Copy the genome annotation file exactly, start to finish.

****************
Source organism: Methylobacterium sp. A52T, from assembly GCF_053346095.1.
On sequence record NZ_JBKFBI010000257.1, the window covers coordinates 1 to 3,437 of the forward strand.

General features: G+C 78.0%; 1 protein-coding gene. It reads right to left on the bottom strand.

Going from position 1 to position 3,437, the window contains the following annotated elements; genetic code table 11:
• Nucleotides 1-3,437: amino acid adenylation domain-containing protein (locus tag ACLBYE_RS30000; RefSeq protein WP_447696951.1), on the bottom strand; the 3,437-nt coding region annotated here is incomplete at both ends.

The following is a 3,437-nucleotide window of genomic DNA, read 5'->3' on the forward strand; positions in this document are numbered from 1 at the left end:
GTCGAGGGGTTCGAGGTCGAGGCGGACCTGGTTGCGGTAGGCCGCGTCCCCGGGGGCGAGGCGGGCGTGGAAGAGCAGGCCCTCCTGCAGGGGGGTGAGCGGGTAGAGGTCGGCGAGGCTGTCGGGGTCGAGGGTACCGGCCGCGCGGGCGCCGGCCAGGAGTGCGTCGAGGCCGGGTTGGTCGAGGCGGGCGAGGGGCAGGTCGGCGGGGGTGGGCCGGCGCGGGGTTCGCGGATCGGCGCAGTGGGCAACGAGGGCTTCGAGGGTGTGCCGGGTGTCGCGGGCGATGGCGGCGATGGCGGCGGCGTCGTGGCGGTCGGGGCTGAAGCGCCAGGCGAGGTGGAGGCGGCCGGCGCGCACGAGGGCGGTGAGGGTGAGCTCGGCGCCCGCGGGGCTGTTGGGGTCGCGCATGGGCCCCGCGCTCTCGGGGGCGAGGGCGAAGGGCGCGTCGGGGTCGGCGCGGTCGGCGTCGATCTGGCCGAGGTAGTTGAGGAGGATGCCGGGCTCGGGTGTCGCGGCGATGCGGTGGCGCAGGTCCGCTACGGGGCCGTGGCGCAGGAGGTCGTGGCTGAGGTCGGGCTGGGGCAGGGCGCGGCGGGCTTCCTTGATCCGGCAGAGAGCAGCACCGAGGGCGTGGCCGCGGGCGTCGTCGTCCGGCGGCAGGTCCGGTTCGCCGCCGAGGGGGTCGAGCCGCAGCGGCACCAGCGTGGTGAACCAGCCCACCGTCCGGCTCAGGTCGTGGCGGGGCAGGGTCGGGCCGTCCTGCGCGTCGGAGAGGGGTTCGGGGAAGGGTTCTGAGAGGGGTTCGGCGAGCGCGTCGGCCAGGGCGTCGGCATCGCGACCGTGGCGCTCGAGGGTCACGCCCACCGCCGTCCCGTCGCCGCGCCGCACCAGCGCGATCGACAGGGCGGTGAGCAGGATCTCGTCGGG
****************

Source organism: Methylobacterium sp. A52T, from assembly GCF_053346095.1.
On sequence record NZ_JBKFBI010000257.1, the window covers coordinates 1 to 3,437 of the forward strand.

General features: G+C 78.0%; 1 protein-coding gene. It reads right to left on the bottom strand.

Going from position 1 to position 3,437, the window contains the following annotated elements; genetic code table 11:
• Nucleotides 1-3,437: amino acid adenylation domain-containing protein (locus tag ACLBYE_RS30000; RefSeq protein WP_447696951.1), on the bottom strand; the 3,437-nt coding region annotated here is incomplete at both ends.

The following is a 3,437-nucleotide window of genomic DNA, read 5'->3' on the forward strand; positions in this document are numbered from 1 at the left end:
GTCGAGGGGTTCGAGGTCGAGGCGGACCTGGTTGCGGTAGGCCGCGTCCCCGGGGGCGAGGCGGGCGTGGAAGAGCAGGCCCTCCTGCAGGGGGGTGAGCGGGTAGAGGTCGGCGAGGCTGTCGGGGTCGAGGGTACCGGCCGCGCGGGCGCCGGCCAGGAGTGCGTCGAGGCCGGGTTGGTCGAGGCGGGCGAGGGGCAGGTCGGCGGGGGTGGGCCGGCGCGGGGTTCGCGGATCGGCGCAGTGGGCAACGAGGGCTTCGAGGGTGTGCCGGGTGTCGCGGGCGATGGCGGCGATGGCGGCGGCGTCGTGGCGGTCGGGGCTGAAGCGCCAGGCGAGGTGGAGGCGGCCGGCGCGCACGAGGGCGGTGAGGGTGAGCTCGGCGCCCGCGGGGCTGTTGGGGTCGCGCATGGGCCCCGCGCTCTCGGGGGCGAGGGCGAAGGGCGCGTCGGGGTCGGCGCGGTCGGCGTCGATCTGGCCGAGGTAGTTGAGGAGGATGCCGGGCTCGGGTGTCGCGGCGATGCGGTGGCGCAGGTCCGCTACGGGGCCGTGGCGCAGGAGGTCGTGGCTGAGGTCGGGCTGGGGCAGGGCGCGGCGGGCTTCCTTGATCCGGCAGAGAGCAGCACCGAGGGCGTGGCCGCGGGCGTCGTCGTCCGGCGGCAGGTCCGGTTCGCCGCCGAGGGGGTCGAGCCGCAGCGGCACCAGCGTGGTGAACCAGCCCACCGTCCGGCTCAGGTCGTGGCGGGGCAGGGTCGGGCCGTCCTGCGCGTCGGAGAGGGGTTCGGGGAAGGGTTCTGAGAGGGGTTCGGCGAGCGCGTCGGCCAGGGCGTCGGCATCGCGACCGTGGCGCTCGAGGGTCACGCCCACCGCCGTCCCGTCGCCGCGCCGCACCAGCGCGATCGACAGGGCGGTGAGCAGGATCTCGTCGGG